Here a shortened version of shasan's code, calculating the 95% confidence interval of the mean of array `a`

:

```
import numpy as np, scipy.stats as st
st.t.interval(0.95, len(a)-1, loc=np.mean(a), scale=st.sem(a))
```

But using StatsModels' tconfint_mean is arguably even nicer:

```
import statsmodels.stats.api as sms
sms.DescrStatsW(a).tconfint_mean()
```

The underlying assumptions for both are that the sample (array `a`

) was drawn independently from a normal distribution with unknown standard deviation (see MathWorld or Wikipedia).

For large sample size n, the sample mean is normally distributed, and one can calculate its confidence interval using `st.norm.interval()`

(as suggested in Jaime's comment). But the above solutions are correct also for small n, where `st.norm.interval()`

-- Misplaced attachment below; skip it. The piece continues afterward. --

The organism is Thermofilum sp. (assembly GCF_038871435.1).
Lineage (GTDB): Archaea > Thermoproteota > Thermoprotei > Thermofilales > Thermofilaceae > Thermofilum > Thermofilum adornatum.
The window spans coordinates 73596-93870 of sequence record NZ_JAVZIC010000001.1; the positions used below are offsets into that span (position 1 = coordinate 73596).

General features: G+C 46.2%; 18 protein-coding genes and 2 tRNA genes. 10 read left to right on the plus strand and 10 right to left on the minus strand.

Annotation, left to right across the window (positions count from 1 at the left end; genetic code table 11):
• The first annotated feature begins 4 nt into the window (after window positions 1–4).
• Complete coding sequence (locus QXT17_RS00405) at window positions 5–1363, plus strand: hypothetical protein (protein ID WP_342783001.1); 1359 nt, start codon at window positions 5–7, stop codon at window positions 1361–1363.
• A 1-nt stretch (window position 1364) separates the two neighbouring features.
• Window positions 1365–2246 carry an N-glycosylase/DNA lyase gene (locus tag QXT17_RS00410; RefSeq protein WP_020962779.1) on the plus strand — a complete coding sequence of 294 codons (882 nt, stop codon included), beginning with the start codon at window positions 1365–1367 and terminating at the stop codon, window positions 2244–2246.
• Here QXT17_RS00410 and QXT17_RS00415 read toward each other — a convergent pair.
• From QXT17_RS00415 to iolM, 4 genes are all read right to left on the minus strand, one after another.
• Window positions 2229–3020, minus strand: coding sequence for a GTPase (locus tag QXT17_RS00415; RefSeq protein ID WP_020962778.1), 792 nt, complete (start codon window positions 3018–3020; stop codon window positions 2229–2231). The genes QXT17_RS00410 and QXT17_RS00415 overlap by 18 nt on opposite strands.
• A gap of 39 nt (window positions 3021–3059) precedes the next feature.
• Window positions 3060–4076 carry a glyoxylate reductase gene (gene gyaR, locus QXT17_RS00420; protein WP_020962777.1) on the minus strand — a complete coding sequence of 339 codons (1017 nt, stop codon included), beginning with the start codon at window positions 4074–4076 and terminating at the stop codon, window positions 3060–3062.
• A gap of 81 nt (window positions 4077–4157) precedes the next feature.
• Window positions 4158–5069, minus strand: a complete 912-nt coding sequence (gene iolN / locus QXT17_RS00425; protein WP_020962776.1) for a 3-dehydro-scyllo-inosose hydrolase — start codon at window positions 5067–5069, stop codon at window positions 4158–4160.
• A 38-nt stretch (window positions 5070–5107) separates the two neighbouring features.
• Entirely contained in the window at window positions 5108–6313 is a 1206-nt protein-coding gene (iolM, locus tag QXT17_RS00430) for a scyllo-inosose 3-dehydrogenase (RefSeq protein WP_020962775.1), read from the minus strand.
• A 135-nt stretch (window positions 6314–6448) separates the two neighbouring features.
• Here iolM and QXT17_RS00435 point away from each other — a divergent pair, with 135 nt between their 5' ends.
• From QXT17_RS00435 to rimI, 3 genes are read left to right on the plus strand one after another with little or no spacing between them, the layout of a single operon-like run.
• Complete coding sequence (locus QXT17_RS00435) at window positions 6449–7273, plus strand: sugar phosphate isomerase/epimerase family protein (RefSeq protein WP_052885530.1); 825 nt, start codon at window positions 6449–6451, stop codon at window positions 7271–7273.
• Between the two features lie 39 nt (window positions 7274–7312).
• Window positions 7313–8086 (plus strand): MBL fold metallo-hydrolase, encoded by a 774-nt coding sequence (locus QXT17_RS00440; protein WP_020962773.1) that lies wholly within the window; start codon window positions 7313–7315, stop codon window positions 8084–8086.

gives confidence intervals that are too narrow (i.e., "fake confidence"). See my answer to a similar question for more details (and one of Russ's comments here).

Here an example where the correct options give (essentially) identical confidence intervals:

```
In [9]: a = range(10,14)
In [10]: mean_confidence_interval(a)
Out[10]: (11.5, 9.4457397432391215, 13.554260256760879)
In [11]: st.t.interval(0.95, len(a)-1, loc=np.mean(a), scale=st.sem(a))
Out[11]: (9.4457397432391215, 13.554260256760879)
In [12]: sms.DescrStatsW(a).tconfint_mean()
Out[12]: (9.4457397432391197, 13.55426025676088)
```

And finally, the incorrect result using `st.norm.interval()`

:

```
In [13]: st.norm.interval(0.95, loc=np.mean(a), scale=st.sem(a))
Out[13]: (10.23484868811834, 12.76515131188166)
```